A good friend posted a collection of Edgar Allan Poe tales to me whilst I was in Sweden, after hearing me express my dismay at being ignorant of his work. Although the copy was slightly less grand than the one pictured above, it did include the The Murders in the Rue Morgue (1841), The Purloined Letter (1844), The Fall of the House of Usher (1839), The Tell-Tale Heart (1843) etc.
I found them quite enthralling. And whilst I was expecting them to wield an influence over subsequent gothic tales, the bodies walled up in family mansions and murders involving rogue apes certainly made David Renwick (the creator of Jonathan Creek, one of my favourite TV shows) seem a little less inspired.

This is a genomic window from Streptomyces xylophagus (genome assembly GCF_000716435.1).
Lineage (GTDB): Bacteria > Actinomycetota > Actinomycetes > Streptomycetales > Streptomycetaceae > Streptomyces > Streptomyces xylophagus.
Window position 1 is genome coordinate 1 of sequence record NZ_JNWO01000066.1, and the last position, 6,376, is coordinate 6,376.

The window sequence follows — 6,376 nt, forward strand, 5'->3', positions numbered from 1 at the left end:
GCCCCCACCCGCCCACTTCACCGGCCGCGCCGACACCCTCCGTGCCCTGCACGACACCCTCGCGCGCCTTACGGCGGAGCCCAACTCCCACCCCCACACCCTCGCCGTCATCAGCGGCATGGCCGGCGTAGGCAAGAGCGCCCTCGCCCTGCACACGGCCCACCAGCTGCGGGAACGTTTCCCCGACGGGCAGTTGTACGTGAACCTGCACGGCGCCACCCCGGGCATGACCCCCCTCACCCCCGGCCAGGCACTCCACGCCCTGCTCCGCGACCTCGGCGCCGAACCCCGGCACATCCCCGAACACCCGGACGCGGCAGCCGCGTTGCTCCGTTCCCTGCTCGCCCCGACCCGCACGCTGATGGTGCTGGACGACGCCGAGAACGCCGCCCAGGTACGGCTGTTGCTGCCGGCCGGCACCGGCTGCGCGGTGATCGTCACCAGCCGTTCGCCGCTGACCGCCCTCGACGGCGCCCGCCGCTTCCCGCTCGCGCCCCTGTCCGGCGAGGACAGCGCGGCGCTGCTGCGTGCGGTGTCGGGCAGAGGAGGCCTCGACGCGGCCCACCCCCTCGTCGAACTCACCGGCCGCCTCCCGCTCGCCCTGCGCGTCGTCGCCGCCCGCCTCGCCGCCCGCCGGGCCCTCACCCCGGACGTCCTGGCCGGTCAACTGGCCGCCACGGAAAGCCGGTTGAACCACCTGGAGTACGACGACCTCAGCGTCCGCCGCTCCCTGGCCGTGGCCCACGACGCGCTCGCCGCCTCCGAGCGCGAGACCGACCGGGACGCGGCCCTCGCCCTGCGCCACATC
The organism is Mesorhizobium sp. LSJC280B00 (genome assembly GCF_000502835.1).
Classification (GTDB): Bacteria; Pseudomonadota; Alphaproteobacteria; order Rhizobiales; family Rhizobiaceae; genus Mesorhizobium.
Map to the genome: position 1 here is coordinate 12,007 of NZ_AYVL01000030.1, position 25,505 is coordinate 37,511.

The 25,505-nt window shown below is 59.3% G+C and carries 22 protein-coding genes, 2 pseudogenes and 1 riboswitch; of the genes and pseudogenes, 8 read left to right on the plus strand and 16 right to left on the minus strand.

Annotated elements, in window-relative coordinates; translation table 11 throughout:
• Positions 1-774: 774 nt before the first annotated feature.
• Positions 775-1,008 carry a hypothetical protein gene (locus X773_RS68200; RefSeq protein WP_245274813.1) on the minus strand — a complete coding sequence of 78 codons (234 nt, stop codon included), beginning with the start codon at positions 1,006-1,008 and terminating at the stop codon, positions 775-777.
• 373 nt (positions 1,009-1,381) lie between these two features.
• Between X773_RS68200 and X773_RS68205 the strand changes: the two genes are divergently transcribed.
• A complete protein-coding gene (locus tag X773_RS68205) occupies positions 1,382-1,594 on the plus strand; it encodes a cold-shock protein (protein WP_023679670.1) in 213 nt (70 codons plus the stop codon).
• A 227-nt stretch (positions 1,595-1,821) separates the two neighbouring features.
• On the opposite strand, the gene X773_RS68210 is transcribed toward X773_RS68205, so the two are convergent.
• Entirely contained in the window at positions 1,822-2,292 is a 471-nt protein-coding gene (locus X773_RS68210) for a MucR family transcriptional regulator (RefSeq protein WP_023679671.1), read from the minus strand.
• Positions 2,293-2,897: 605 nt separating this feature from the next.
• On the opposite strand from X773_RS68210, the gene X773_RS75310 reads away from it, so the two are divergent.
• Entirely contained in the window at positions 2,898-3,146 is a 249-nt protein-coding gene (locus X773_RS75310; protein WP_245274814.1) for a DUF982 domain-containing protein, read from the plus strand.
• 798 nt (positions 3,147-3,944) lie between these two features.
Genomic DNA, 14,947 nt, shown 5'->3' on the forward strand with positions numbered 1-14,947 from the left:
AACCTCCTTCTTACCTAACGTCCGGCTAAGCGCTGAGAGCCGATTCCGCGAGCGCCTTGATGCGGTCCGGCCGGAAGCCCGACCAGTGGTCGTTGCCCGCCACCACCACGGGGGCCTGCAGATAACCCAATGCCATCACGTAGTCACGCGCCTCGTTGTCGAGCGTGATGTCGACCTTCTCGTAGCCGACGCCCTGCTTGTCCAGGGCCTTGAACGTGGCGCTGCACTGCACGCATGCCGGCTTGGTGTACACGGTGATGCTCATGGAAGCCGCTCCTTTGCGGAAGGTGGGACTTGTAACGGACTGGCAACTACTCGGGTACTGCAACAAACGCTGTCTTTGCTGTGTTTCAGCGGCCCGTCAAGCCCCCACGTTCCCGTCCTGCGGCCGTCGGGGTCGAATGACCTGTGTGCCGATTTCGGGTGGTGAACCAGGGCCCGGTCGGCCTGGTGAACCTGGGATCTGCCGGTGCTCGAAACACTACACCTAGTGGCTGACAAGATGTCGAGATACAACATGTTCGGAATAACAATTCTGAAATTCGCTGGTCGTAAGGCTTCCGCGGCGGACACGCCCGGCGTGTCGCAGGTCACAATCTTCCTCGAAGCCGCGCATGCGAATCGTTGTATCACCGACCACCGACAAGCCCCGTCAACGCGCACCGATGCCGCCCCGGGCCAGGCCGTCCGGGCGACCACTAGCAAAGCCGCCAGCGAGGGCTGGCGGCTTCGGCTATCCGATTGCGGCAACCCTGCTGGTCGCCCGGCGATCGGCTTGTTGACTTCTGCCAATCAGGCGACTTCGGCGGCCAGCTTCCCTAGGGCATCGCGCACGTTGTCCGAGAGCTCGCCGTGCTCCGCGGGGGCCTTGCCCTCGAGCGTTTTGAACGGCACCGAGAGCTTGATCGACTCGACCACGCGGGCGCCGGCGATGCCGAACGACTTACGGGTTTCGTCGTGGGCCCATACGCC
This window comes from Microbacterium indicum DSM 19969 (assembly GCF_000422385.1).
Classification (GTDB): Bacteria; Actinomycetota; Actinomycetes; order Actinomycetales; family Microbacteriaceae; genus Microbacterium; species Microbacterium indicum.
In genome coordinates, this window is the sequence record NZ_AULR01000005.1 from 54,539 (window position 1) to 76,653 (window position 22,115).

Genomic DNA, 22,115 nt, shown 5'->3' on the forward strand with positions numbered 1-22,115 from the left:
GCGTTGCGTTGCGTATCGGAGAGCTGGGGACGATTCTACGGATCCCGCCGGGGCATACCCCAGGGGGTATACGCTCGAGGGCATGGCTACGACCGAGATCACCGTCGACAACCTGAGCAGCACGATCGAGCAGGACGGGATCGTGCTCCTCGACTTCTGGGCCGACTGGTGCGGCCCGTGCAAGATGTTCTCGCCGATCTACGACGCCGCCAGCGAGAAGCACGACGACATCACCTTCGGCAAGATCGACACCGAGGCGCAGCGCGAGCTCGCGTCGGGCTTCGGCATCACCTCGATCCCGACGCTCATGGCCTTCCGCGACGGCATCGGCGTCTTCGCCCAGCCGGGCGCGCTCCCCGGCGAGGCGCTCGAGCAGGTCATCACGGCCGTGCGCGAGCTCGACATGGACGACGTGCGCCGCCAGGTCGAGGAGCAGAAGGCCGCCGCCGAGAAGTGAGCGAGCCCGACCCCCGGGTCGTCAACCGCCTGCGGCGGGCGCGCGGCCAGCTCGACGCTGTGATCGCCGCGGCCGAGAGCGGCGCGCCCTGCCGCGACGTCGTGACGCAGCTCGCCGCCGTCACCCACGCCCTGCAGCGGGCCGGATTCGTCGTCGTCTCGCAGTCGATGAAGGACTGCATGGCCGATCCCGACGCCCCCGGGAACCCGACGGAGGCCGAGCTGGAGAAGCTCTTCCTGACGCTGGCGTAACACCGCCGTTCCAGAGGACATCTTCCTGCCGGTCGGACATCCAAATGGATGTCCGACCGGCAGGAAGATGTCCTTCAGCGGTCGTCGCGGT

Having said that, there were fruits that hung higher, such the story on which Alfred Hitchcock’s Rear Window (1954) was based:
This hideous murder accomplished, I set myself forthwith, and with entire deliberation, to the task of concealing the body. I knew that I could not remove it from the house, either by day or by night, without the risk of being observed by the neighbours. Many projects entered my mind. At one period I thought of cutting the corpse into minute fragments, and destroying them by fire. At another, I resolved to dig a grave for it in the floor of the cellar. Again, I deliberated about casting it in the well in the yard - about packing it in a box, as if merchandise, with the usual arrangements, and so getting a porter to take it from the house.
- The Black Cat (1843).